Thursday, January 26, 2006

Vision work

I have been thinking about how to think about the prospect of the Lyme treatment making me recover. You may decide from the foregoing statement that I am a fear-driven, self-control freak. Well, but no. I'm just gifted with a multitrack mind and an invincible spirit. Plus, I'm modest.

Rationally I know that it's quite likely that I have ALS and Lyme, and that curing the Lyme won't stop the ALS any more than closing the barn door helps Uncle Reemus on date night after the horse has run out.

But I decided that it would be a bad move, in terms of strategic emotions, to center my expectations around the reality that Lyme treatment may not stop my ALS. I have decided, instead, to do positive vision work around the idea that this will save me from death.

You may worry that I am setting myself up for a big letdown if this doesn't prove to be the case. Well, prior to diagnosis I might have agreed with you. But my experience with ALS has taught me something that many of you have said, in one way or another, in comments: I am one strong, brave, admirable person. And modest.

I have faith in myself that I can do positive daydreaming about a recovery, AND deal with the reality of decline and death if the daydream does not come true. The past two years have taught me that.

The vision is this:

  1. The antibiotics will make me feel tired and wired. My metrics will continue to decline.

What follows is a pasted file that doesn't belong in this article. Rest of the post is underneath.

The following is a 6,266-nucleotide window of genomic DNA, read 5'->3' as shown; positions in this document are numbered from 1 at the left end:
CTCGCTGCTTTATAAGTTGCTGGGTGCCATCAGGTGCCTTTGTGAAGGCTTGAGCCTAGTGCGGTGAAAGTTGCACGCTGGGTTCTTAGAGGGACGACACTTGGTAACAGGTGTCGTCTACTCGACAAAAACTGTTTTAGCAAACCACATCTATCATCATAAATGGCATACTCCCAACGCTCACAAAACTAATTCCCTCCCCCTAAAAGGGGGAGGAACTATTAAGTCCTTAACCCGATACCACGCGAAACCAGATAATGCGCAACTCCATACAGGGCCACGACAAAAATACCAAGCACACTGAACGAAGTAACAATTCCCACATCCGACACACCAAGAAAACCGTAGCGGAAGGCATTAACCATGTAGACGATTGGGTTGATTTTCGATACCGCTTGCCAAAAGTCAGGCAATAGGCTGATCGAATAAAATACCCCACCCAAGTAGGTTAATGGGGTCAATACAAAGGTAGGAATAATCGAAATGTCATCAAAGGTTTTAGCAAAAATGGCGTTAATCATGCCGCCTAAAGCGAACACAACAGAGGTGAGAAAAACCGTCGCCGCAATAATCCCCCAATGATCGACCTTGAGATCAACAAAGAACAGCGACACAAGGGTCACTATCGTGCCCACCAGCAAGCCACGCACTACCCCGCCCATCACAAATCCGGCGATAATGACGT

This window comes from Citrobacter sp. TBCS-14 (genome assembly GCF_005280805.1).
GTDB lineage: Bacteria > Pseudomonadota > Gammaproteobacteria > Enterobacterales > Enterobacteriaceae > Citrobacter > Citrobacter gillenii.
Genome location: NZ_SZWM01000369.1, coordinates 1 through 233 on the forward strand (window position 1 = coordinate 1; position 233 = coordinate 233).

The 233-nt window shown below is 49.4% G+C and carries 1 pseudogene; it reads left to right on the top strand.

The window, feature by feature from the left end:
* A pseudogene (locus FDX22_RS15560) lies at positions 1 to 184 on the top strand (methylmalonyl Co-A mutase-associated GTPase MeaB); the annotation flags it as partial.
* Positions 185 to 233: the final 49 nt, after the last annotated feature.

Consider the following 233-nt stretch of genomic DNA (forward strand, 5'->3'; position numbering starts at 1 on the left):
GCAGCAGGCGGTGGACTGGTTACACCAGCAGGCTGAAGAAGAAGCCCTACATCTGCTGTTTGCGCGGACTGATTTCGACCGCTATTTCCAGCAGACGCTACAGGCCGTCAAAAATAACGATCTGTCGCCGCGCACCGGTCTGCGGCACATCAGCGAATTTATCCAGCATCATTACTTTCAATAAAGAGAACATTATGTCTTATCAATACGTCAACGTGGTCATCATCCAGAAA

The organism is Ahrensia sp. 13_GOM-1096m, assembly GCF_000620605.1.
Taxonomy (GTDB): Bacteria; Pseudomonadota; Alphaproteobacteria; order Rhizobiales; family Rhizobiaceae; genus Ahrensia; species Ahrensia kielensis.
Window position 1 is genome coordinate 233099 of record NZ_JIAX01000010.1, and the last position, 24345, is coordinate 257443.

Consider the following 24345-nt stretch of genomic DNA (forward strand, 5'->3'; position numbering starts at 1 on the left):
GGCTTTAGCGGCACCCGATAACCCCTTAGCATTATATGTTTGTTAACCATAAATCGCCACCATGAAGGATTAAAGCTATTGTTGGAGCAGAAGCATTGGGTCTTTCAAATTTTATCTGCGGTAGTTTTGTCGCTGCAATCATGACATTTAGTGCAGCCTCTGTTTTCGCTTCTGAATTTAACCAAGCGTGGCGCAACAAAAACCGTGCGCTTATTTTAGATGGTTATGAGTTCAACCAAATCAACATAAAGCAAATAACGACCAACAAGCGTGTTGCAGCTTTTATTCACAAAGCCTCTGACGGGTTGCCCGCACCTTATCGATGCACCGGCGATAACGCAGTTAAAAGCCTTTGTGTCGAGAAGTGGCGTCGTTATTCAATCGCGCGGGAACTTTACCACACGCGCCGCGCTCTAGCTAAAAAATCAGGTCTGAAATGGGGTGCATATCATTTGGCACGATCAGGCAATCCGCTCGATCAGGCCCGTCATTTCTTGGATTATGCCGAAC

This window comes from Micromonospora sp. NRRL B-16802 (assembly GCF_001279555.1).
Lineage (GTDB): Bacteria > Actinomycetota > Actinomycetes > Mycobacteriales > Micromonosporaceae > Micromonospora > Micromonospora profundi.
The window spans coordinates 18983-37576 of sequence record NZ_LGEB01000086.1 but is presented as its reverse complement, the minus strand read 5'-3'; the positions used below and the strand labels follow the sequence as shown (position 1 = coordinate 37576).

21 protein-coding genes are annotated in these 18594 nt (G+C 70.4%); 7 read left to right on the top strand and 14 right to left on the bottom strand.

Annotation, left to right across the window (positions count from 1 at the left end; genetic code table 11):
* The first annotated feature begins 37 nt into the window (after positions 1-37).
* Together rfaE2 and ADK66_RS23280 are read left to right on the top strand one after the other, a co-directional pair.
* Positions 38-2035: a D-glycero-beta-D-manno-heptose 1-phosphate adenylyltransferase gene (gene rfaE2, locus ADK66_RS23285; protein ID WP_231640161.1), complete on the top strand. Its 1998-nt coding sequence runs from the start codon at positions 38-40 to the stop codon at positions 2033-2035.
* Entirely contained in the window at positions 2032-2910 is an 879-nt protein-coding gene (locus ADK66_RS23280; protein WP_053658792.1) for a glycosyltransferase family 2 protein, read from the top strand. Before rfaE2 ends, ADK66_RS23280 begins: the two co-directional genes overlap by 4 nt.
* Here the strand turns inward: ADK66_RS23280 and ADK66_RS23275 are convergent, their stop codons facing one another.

2. I get the flu or experience some other health problem that makes me stop doing metrics.

  3. Once I recover, the metrics are even lower than before. This continues.

  4. Dr. Quack says that my blood work indicates remarkable improvement. I doubt his honesty.

  5. About three months later, I notice myself walking more smoothly, or with a greater sense of stability. It doesn't show up in the metrics.

  6. Over the next six months, the metrics begin a gradual improvement in one area but not others.

  7. After that, all the metrics save one begins to improve. I maintain a significant 'scar' -- perhaps the weak left hand -- but I begin to feel confident that the ALS has been stopped and is reversing.

  8. I speak out about this to doctors and patients, and the universal response from the experts was that I was misdiagnosed, but that their theory of ALS remains solid.

  9. One day I find myself running to catch a dropped envelope tumbling in the breeze.

  10. Several years after that I am jogging for exercise on a regular basis, slowly and weakly to be sure, but running.

Whether or not it comes to pass, I think it is healthy and wise of me to build this vision.
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